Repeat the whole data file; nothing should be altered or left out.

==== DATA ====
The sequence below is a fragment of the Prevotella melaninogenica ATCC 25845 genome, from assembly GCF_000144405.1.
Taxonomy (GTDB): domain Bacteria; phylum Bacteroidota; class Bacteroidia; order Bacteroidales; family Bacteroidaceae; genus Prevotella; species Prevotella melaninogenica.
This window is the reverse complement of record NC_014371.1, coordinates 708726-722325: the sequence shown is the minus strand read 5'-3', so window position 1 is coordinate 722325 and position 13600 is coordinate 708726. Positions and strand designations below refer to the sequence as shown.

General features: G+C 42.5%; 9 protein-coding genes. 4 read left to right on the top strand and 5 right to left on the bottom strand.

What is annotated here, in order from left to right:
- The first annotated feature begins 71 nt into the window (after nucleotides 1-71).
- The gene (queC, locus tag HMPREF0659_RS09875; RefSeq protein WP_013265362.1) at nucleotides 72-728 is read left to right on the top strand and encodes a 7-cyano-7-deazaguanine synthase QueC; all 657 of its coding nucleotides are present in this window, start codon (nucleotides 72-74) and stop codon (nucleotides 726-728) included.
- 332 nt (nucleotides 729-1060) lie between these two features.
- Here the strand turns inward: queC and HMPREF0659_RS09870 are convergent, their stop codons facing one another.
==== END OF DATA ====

The sequence below is a fragment of the Prevotella melaninogenica ATCC 25845 genome, from assembly GCF_000144405.1.
Taxonomy (GTDB): domain Bacteria; phylum Bacteroidota; class Bacteroidia; order Bacteroidales; family Bacteroidaceae; genus Prevotella; species Prevotella melaninogenica.
This window is the reverse complement of record NC_014371.1, coordinates 708726-722325: the sequence shown is the minus strand read 5'-3', so window position 1 is coordinate 722325 and position 13600 is coordinate 708726. Positions and strand designations below refer to the sequence as shown.

General features: G+C 42.5%; 9 protein-coding genes. 4 read left to right on the top strand and 5 right to left on the bottom strand.

What is annotated here, in order from left to right:
- The first annotated feature begins 71 nt into the window (after nucleotides 1-71).
- The gene (queC, locus tag HMPREF0659_RS09875; RefSeq protein WP_013265362.1) at nucleotides 72-728 is read left to right on the top strand and encodes a 7-cyano-7-deazaguanine synthase QueC; all 657 of its coding nucleotides are present in this window, start codon (nucleotides 72-74) and stop codon (nucleotides 726-728) included.
- 332 nt (nucleotides 729-1060) lie between these two features.
- Here the strand turns inward: queC and HMPREF0659_RS09870 are convergent, their stop codons facing one another.